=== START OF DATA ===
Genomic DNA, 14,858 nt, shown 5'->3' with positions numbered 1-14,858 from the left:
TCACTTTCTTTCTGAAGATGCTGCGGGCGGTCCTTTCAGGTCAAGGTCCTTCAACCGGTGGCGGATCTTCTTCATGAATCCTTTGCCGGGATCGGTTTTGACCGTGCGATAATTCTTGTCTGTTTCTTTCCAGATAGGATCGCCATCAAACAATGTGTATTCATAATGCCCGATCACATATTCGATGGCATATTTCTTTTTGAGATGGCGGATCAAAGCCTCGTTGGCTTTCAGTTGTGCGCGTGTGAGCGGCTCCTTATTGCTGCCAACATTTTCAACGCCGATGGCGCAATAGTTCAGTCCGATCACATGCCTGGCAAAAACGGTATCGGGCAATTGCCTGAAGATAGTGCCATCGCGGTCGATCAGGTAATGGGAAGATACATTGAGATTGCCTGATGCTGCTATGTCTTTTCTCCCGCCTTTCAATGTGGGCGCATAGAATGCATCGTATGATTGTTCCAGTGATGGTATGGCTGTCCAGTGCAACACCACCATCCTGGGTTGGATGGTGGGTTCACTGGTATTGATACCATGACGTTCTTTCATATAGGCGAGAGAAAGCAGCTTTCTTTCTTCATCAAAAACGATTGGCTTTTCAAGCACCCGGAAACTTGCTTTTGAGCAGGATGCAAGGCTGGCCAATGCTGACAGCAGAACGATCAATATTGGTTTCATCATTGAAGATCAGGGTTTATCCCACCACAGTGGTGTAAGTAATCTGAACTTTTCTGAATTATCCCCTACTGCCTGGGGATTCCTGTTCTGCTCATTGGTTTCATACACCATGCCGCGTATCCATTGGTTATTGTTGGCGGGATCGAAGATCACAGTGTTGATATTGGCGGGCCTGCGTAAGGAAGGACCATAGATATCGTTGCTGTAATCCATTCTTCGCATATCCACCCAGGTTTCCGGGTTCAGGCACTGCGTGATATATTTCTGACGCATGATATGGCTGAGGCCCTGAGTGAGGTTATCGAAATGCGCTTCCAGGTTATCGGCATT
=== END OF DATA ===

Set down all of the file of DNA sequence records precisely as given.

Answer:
Genomic DNA, 14,858 nt, shown 5'->3' with positions numbered 1-14,858 from the left:
TCACTTTCTTTCTGAAGATGCTGCGGGCGGTCCTTTCAGGTCAAGGTCCTTCAACCGGTGGCGGATCTTCTTCATGAATCCTTTGCCGGGATCGGTTTTGACCGTGCGATAATTCTTGTCTGTTTCTTTCCAGATAGGATCGCCATCAAACAATGTGTATTCATAATGCCCGATCACATATTCGATGGCATATTTCTTTTTGAGATGGCGGATCAAAGCCTCGTTGGCTTTCAGTTGTGCGCGTGTGAGCGGCTCCTTATTGCTGCCAACATTTTCAACGCCGATGGCGCAATAGTTCAGTCCGATCACATGCCTGGCAAAAACGGTATCGGGCAATTGCCTGAAGATAGTGCCATCGCGGTCGATCAGGTAATGGGAAGATACATTGAGATTGCCTGATGCTGCTATGTCTTTTCTCCCGCCTTTCAATGTGGGCGCATAGAATGCATCGTATGATTGTTCCAGTGATGGTATGGCTGTCCAGTGCAACACCACCATCCTGGGTTGGATGGTGGGTTCACTGGTATTGATACCATGACGTTCTTTCATATAGGCGAGAGAAAGCAGCTTTCTTTCTTCATCAAAAACGATTGGCTTTTCAAGCACCCGGAAACTTGCTTTTGAGCAGGATGCAAGGCTGGCCAATGCTGACAGCAGAACGATCAATATTGGTTTCATCATTGAAGATCAGGGTTTATCCCACCACAGTGGTGTAAGTAATCTGAACTTTTCTGAATTATCCCCTACTGCCTGGGGATTCCTGTTCTGCTCATTGGTTTCATACACCATGCCGCGTATCCATTGGTTATTGTTGGCGGGATCGAAGATCACAGTGTTGATATTGGCGGGCCTGCGTAAGGAAGGACCATAGATATCGTTGCTGTAATCCATTCTTCGCATATCCACCCAGGTTTCCGGGTTCAGGCACTGCGTGATATATTTCTGACGCATGATATGGCTGAGGCCCTGAGTGAGGTTATCGAAATGCGCTTCCAGGTTATCGGCATT